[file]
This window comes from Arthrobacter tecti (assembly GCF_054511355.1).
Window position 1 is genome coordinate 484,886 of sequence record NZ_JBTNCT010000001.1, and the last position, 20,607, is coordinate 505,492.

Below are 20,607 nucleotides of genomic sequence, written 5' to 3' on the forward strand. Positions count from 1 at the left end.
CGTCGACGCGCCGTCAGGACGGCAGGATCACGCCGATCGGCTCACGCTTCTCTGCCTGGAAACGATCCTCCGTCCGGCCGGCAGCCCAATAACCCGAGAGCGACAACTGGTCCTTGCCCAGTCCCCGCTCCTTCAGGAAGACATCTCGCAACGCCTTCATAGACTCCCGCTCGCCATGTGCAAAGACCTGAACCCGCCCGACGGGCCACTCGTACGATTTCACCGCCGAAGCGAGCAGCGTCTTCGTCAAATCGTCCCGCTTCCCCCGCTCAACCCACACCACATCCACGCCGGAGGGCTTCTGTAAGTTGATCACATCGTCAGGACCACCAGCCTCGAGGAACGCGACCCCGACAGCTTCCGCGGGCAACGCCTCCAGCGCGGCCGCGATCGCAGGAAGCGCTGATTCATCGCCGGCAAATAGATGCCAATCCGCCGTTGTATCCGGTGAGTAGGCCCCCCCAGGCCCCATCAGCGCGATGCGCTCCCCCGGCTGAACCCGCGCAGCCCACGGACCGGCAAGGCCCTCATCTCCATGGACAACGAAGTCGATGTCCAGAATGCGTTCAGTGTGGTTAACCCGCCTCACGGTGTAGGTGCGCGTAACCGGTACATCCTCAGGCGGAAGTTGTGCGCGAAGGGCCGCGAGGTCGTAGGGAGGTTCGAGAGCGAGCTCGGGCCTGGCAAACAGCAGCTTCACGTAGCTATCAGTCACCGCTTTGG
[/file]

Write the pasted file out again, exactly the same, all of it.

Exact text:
This window comes from Arthrobacter tecti (assembly GCF_054511355.1).
Window position 1 is genome coordinate 484,886 of sequence record NZ_JBTNCT010000001.1, and the last position, 20,607, is coordinate 505,492.

Below are 20,607 nucleotides of genomic sequence, written 5' to 3' on the forward strand. Positions count from 1 at the left end.
CGTCGACGCGCCGTCAGGACGGCAGGATCACGCCGATCGGCTCACGCTTCTCTGCCTGGAAACGATCCTCCGTCCGGCCGGCAGCCCAATAACCCGAGAGCGACAACTGGTCCTTGCCCAGTCCCCGCTCCTTCAGGAAGACATCTCGCAACGCCTTCATAGACTCCCGCTCGCCATGTGCAAAGACCTGAACCCGCCCGACGGGCCACTCGTACGATTTCACCGCCGAAGCGAGCAGCGTCTTCGTCAAATCGTCCCGCTTCCCCCGCTCAACCCACACCACATCCACGCCGGAGGGCTTCTGTAAGTTGATCACATCGTCAGGACCACCAGCCTCGAGGAACGCGACCCCGACAGCTTCCGCGGGCAACGCCTCCAGCGCGGCCGCGATCGCAGGAAGCGCTGATTCATCGCCGGCAAATAGATGCCAATCCGCCGTTGTATCCGGTGAGTAGGCCCCCCCAGGCCCCATCAGCGCGATGCGCTCCCCCGGCTGAACCCGCGCAGCCCACGGACCGGCAAGGCCCTCATCTCCATGGACAACGAAGTCGATGTCCAGAATGCGTTCAGTGTGGTTAACCCGCCTCACGGTGTAGGTGCGCGTAACCGGTACATCCTCAGGCGGAAGTTGTGCGCGAAGGGCCGCGAGGTCGTAGGGAGGTTCGAGAGCGAGCTCGGGCCTGGCAAACAGCAGCTTCACGTAGCTATCAGTCACCGCTTTGG